Google has secured a number of patents related to Project Glass, the glasses which will one day augment reality.
At the beginning of April Google unveiled Project Glass, a company initiative to design a pair of glasses capable of doing many of the things a smartphone is capable of doing. Alongside the first details and a few screenshots of a prototype of the glasses was a video titled One Day… (embedded below) which suggests Google’s ultimate aim for the technology.
Unfortunately it looks like it will take many years for the future imagined in the future becomes (augmented) reality. Because the actual Project Glass goggles (for want of a better description) featured in design patents recently awarded are a little underwhelming. They look just like the prototype pair already worn in the wild by Google co-founder Sergey Brin.
Google has secured three patents related to Project Glass, listed as a “wearable display device frame.” In addition to Google these patents were awarded to designers working on the project, namely Maj Isabelle Olsson, Matthew Martin, and Mitchell Joseph Heinrich.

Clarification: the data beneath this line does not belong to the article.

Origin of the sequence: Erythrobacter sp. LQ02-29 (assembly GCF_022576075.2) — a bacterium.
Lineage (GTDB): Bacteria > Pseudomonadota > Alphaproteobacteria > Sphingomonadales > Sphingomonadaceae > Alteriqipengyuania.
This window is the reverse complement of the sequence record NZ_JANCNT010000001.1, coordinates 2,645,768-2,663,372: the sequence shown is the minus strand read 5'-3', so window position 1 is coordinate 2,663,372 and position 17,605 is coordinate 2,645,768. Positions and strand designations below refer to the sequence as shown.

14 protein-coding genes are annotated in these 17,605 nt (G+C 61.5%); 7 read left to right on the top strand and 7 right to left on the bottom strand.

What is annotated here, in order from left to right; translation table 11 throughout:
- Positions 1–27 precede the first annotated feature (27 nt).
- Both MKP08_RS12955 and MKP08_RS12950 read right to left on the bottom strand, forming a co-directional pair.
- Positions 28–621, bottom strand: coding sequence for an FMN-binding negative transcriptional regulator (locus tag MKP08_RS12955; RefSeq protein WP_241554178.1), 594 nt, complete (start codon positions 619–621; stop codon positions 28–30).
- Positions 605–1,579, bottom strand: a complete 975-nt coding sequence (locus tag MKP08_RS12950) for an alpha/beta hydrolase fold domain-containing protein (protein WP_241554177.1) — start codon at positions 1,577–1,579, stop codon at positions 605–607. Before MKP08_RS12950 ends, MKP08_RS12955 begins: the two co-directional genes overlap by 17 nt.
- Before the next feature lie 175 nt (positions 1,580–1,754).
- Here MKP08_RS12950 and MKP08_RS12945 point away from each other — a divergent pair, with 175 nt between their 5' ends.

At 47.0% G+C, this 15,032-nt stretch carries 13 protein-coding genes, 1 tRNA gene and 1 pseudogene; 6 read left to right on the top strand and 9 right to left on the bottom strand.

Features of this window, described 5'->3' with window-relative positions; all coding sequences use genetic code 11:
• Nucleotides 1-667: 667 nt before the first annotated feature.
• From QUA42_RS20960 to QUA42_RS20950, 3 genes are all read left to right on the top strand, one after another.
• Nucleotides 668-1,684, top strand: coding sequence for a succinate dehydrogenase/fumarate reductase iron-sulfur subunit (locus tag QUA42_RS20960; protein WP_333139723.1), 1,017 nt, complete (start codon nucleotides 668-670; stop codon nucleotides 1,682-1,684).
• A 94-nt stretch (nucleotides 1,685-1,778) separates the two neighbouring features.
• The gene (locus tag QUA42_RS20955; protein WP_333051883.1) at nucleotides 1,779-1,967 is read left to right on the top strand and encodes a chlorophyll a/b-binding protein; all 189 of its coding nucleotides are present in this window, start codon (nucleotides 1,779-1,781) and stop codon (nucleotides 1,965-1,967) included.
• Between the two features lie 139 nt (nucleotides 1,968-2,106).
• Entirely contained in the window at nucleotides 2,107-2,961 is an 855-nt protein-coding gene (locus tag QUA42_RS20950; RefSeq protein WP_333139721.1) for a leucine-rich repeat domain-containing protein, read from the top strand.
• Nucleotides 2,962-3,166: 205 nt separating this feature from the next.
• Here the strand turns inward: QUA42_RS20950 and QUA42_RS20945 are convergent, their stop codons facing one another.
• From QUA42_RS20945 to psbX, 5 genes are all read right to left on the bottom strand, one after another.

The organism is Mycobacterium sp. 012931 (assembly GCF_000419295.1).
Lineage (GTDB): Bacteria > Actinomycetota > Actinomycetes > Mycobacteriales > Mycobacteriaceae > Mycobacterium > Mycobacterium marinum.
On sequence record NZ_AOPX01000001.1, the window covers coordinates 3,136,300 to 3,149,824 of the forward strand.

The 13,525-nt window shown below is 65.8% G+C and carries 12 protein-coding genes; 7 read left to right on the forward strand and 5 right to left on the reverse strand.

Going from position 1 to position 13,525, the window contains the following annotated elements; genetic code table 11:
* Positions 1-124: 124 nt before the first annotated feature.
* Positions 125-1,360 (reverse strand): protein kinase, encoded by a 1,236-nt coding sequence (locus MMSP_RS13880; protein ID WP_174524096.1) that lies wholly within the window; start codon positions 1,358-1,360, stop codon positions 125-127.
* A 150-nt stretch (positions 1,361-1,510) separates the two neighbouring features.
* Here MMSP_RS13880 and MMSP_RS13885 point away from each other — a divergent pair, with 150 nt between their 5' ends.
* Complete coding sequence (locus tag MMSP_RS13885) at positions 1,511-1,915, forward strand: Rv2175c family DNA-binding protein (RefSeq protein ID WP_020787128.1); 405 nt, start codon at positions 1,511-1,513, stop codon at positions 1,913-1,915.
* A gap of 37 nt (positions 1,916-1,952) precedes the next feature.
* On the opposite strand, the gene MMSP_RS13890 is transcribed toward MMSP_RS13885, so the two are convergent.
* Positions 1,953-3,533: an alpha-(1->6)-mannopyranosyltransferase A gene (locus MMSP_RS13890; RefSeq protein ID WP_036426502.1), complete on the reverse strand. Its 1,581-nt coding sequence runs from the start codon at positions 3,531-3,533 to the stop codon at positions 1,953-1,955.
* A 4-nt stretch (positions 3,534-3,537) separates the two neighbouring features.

As can be seen in the image above the Project Glass product resembles a pair of ordinary spectacles with the obvious addition of some gadgetry in one of the arms. A small display sits in front of the wearer’s right eye displaying relevant information. There is also a camera capable of catching still images and/or recording video.
This is far removed from the Project Glass specs featured in the video, which show a truly augmented reality in which information is overlaid on a person’s view of the world. What Google actually has isn’t far removed from what’s already available, the difference being its product will likely be powered by Android.
I do believe we will one day all be wearing a pair of Project Glass goggles similar to those in the video, but that one day is clearly far into the future. Google has a habit of trying to run before it can walk, and if it plans on launching the first generation Project Glass product before the end of 2012 there will be an overwhelming shrug of the shoulders from mainstream consumers, followed by a collective cry of, “Is that it?”